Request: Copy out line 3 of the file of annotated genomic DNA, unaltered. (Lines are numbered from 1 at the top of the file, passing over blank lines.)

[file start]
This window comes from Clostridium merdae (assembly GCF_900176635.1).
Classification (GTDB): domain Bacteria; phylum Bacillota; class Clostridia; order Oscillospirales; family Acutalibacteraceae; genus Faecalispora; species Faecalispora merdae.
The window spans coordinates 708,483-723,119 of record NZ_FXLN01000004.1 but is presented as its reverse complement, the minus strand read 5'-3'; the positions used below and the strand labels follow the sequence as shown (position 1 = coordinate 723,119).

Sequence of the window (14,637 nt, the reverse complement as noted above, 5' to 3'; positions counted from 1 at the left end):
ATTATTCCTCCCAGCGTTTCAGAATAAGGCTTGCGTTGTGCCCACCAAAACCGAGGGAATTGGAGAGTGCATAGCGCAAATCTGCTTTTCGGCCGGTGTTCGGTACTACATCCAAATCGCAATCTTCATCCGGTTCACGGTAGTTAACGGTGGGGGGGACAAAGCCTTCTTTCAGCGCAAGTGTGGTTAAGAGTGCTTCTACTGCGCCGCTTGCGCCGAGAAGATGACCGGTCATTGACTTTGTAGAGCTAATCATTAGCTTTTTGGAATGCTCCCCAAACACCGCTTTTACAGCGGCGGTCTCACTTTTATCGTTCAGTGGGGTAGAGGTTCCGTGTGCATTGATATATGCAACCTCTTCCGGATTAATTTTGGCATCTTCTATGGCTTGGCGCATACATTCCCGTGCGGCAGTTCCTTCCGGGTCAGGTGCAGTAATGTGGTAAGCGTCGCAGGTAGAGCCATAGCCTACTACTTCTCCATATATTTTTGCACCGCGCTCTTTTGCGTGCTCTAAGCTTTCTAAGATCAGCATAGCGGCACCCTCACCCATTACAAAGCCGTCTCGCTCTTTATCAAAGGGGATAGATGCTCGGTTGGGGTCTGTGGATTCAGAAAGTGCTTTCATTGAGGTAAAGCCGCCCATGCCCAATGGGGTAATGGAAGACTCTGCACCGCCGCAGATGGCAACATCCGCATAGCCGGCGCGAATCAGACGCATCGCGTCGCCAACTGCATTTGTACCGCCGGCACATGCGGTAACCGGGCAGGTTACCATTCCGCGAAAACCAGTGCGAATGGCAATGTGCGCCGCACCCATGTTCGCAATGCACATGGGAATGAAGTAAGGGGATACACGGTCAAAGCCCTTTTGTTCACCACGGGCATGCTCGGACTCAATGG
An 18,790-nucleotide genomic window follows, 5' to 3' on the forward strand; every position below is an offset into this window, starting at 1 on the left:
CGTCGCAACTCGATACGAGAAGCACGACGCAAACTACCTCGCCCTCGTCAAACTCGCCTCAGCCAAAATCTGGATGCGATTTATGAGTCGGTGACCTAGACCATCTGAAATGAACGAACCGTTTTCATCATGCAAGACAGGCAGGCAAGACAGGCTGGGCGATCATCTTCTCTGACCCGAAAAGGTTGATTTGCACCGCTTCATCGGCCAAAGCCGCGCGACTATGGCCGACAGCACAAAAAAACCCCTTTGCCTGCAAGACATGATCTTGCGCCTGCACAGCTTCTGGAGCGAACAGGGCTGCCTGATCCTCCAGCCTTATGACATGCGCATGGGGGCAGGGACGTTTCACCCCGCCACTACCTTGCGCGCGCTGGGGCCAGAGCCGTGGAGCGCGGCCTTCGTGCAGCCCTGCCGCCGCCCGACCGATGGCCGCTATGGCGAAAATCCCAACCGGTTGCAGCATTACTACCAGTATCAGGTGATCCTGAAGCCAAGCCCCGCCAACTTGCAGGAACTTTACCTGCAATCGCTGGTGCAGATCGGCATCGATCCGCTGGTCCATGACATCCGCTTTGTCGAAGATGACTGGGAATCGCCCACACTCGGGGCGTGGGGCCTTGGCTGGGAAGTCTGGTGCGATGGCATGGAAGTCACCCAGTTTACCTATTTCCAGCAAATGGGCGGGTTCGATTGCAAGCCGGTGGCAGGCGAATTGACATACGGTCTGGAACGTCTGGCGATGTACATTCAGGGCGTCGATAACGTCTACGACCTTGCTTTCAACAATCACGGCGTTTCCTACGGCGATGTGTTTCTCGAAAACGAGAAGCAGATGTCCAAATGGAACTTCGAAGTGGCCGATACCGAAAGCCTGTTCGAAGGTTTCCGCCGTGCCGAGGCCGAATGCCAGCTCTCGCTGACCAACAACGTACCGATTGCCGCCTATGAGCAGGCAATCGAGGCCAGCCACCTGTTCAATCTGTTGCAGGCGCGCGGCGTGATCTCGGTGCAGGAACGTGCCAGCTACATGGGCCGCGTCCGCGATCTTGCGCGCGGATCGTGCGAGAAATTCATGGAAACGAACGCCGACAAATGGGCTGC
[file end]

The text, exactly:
The window spans coordinates 708,483-723,119 of record NZ_FXLN01000004.1 but is presented as its reverse complement, the minus strand read 5'-3'; the positions used below and the strand labels follow the sequence as shown (position 1 = coordinate 723,119).